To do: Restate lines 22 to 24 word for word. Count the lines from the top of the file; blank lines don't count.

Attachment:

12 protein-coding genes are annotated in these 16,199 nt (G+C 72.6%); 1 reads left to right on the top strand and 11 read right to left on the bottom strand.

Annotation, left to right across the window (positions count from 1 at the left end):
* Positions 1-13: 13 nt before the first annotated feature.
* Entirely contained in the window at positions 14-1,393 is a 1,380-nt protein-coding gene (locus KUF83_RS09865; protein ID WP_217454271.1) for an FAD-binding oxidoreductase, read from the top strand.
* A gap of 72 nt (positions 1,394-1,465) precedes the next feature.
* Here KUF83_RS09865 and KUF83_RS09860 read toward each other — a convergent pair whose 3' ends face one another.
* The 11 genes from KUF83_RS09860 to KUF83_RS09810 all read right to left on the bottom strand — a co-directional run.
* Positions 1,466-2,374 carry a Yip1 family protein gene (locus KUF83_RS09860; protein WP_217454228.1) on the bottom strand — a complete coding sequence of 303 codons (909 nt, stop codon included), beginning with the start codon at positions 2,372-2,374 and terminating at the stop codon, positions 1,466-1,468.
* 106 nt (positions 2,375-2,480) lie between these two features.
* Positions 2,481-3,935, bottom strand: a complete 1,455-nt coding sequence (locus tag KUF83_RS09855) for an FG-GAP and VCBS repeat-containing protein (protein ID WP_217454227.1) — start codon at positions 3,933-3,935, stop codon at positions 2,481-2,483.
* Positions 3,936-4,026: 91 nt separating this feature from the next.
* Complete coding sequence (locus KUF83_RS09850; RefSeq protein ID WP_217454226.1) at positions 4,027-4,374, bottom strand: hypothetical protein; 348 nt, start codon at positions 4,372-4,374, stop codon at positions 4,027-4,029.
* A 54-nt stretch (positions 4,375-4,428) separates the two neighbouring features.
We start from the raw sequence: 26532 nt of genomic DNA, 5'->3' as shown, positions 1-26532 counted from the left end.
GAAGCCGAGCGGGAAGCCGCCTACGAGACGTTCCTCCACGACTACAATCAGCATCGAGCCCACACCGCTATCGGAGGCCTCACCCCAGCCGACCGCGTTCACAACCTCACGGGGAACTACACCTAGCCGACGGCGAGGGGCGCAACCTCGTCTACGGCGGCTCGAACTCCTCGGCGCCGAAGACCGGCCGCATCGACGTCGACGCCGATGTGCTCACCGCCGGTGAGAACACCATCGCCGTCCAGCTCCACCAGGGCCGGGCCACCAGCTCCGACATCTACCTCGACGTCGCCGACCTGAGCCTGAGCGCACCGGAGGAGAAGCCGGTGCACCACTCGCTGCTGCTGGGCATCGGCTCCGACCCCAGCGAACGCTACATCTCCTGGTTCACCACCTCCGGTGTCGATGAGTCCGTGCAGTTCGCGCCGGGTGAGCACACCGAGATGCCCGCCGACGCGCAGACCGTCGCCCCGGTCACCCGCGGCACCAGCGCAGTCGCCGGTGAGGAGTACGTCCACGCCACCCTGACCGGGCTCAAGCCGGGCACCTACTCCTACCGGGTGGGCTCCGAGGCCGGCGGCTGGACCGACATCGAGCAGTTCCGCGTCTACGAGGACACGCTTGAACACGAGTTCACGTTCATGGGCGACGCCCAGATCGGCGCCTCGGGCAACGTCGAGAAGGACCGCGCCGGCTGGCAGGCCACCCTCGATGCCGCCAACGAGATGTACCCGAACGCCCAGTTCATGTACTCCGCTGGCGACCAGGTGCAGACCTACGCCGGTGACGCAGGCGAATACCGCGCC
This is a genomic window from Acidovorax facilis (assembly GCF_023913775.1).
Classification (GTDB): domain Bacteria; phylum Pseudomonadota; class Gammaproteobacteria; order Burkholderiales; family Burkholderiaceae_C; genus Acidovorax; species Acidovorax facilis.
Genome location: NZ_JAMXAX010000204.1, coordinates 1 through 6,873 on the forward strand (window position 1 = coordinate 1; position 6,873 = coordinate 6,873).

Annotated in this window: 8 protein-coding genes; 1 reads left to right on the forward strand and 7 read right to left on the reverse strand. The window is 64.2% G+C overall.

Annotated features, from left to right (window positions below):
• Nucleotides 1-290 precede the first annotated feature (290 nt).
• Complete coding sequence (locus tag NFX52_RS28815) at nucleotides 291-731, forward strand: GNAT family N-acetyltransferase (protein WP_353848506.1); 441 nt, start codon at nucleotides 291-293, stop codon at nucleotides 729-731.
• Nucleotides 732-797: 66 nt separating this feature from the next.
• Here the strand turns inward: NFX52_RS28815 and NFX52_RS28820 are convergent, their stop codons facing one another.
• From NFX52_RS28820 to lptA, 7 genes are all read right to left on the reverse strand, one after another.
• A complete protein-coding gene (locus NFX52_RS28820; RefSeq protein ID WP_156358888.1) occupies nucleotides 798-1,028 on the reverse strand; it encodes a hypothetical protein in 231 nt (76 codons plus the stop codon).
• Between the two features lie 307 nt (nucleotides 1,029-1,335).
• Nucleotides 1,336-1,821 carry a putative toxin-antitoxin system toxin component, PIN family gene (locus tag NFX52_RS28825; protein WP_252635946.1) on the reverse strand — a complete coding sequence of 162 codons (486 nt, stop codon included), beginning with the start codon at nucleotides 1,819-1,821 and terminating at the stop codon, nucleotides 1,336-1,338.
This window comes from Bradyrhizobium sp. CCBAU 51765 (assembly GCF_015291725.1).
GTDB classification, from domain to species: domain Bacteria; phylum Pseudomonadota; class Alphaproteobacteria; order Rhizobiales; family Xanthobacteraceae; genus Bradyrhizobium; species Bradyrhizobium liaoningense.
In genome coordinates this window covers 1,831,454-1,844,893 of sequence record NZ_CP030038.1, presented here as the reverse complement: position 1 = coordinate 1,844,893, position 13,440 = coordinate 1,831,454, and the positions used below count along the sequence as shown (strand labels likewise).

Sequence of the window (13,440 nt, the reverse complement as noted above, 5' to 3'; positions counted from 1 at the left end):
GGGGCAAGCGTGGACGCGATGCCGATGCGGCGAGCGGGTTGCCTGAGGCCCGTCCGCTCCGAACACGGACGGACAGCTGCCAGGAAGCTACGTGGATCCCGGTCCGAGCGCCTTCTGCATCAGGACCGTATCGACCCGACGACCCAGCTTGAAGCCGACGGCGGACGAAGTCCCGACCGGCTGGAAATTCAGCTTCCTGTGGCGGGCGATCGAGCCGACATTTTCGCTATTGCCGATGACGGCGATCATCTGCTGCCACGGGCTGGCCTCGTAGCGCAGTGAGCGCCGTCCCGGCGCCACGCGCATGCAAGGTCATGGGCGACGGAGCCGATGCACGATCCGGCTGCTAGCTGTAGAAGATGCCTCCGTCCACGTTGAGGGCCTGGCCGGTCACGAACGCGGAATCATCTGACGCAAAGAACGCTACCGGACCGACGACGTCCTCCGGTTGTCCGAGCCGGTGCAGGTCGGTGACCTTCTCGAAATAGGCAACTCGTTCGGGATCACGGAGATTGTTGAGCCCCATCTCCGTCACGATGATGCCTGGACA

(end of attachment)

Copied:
• Complete coding sequence (locus tag NFX52_RS28815) at nucleotides 291-731, forward strand: GNAT family N-acetyltransferase (protein WP_353848506.1); 441 nt, start codon at nucleotides 291-293, stop codon at nucleotides 729-731.
• Nucleotides 732-797: 66 nt separating this feature from the next.
• Here the strand turns inward: NFX52_RS28815 and NFX52_RS28820 are convergent, their stop codons facing one another.